From Evan Ackerman at IEEE Spectrum: The video below has four parts to it: the first shows the difference between the robotic octopus swimming with just flexible arms, and swimming with just flexible arms in addition to a web. The most obvious difference is the speed: just over 100 millimeters per second with arms only, and up to 180 mm/s (or 0.5 body lengths per second) with the web. This is a significant increase, obviously, but what's more important is the overall cost of transport (CoT), which is a measure of the efficiency of the robot (specifically, the ratio of the energy put in over the resulting speed). The CoT for the arms-only version is 0.85, whereas the web drops that down to 0.62. So yeah, having that web in there is better in almost every way... ( cont'd )
From Nixie's homepage: Nixie is a tiny wearable camera on a wrist band. The wrist straps unfold to create a quadcopter that flies, takes photos or video, then comes back to you... ( cont'd )
Robotmaster Software Is Used To Create An Automated Way Of Producing Custom Orthotics Using Milling Robots
Our simplified working procedure imports the unique patient 3D model into a preprogrammed production design strategy that takes account of all the pertinent milling and robot articulation data.
From Clive Thompson: A few weeks ago I got duped by a robot. In the mail. I was sifting through my dead-tree postal mail and tossing junk in the recycling bin. Nearly everything that arrives in my mailbox is junk, so I was tossing, tossing, tossing … until suddenly, whoops: A hand-addressed letter. This looked legit, so I ripped it open — only to find it was an oily invitation to take out a second mortgage on my home. I’d been fooled... ( cont'd )
There are obviously many outstanding issues to be dealt with, but given the momentum of progress in this area, and the number of vehicles being added to the highways every day, the future might just link us all with intelligent highways.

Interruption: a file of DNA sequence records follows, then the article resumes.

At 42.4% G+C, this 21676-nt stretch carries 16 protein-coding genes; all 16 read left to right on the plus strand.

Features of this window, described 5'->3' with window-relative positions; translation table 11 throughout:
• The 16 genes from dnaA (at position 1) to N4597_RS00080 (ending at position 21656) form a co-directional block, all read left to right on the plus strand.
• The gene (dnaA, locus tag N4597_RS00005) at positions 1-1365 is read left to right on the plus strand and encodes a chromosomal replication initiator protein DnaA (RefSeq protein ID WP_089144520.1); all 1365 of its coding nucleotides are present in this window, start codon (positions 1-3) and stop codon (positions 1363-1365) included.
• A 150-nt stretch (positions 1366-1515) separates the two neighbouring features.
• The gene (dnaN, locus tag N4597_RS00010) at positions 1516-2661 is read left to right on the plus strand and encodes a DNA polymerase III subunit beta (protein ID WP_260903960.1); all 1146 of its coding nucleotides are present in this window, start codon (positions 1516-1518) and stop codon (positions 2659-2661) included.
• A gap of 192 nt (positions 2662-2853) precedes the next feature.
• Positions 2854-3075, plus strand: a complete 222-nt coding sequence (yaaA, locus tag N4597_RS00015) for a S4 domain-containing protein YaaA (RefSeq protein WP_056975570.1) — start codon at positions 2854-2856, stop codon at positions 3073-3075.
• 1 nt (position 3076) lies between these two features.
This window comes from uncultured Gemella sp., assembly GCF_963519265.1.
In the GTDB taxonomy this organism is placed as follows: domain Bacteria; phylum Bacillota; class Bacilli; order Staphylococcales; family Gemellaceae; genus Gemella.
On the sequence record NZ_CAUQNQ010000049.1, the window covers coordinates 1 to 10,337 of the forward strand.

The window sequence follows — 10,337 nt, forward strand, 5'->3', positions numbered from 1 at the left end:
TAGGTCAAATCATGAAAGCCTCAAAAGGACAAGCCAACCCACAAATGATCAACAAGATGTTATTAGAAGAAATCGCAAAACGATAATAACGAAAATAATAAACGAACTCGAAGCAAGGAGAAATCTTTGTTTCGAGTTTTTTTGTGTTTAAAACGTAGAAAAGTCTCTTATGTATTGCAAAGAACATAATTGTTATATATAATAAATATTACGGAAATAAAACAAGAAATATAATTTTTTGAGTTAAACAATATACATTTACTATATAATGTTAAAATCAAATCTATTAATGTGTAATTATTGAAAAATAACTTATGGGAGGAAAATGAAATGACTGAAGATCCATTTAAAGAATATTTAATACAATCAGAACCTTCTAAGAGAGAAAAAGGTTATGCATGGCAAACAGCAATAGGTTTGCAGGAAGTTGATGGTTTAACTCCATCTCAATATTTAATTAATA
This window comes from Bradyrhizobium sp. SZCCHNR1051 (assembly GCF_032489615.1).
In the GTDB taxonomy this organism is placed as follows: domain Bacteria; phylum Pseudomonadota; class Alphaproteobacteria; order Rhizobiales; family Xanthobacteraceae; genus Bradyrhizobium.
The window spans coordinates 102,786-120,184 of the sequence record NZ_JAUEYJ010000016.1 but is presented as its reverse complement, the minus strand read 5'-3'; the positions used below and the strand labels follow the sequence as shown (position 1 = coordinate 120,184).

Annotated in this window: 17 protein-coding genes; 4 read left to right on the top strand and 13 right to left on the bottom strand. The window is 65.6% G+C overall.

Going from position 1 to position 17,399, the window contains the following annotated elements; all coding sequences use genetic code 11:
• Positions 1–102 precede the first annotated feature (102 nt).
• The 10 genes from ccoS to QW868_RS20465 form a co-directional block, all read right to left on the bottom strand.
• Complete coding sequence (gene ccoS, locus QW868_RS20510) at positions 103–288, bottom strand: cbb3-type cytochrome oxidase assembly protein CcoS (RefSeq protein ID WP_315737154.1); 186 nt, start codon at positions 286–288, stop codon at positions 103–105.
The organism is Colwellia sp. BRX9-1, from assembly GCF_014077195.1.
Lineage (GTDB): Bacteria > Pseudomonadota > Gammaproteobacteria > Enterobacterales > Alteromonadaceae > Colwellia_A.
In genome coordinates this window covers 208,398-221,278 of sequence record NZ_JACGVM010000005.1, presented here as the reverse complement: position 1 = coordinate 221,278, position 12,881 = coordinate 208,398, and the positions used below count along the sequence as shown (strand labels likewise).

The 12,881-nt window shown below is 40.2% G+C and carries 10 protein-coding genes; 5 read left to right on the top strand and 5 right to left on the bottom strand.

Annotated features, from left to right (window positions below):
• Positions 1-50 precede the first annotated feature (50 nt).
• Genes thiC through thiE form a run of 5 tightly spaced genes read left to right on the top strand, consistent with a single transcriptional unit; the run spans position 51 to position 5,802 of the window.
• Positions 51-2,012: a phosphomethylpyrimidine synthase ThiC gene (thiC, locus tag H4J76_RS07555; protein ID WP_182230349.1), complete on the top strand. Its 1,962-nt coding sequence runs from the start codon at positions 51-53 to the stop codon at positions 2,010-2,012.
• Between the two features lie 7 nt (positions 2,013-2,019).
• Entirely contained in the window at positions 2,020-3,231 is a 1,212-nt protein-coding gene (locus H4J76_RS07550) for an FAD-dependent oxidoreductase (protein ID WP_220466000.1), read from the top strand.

Investing in automation has to make financial sense for individual businesses, regardless of trends. Here are seven signs that could point to your company's need to automate.
The UBR-1 was quite an achievement that sadly will not come to market.
Until 2005, everything at the Hershey plant was hand-palletized, resulting in low palletizing rates and high manual labor costs.
Indigogo campaign for Pawly: Take your playtime to the next level with Pawly's accessory. Pawly can be equipped to play and reward your pets in real time, mimicking the way pet-owners would play with their pets. Treat Blaster Reward your pet when they do back flips when you're away. Toss them a treat with Pawly's Treat Blaster. This safe but exciting accessory will shoot out a treat at the press of a button. The LEDs found on the dome light up, followed by a sound before shooting out their favourite treats. To use the Treat Blaster, mount it on top of Pawly by lining up the teeth of the accessory to the three holes on top of Pawly. Turn on Pawly's app and start blasting away.. ( cont'd )
Here are six emerging trends in the world of industrial robots that will likely have a big impact on a wide variety of industrial sectors, and provide benefits well beyond what was once imaginable.
One of the major problems with a robot is sensor irregularity, where the sensors provide data that at times is accurate and at other times inaccurate.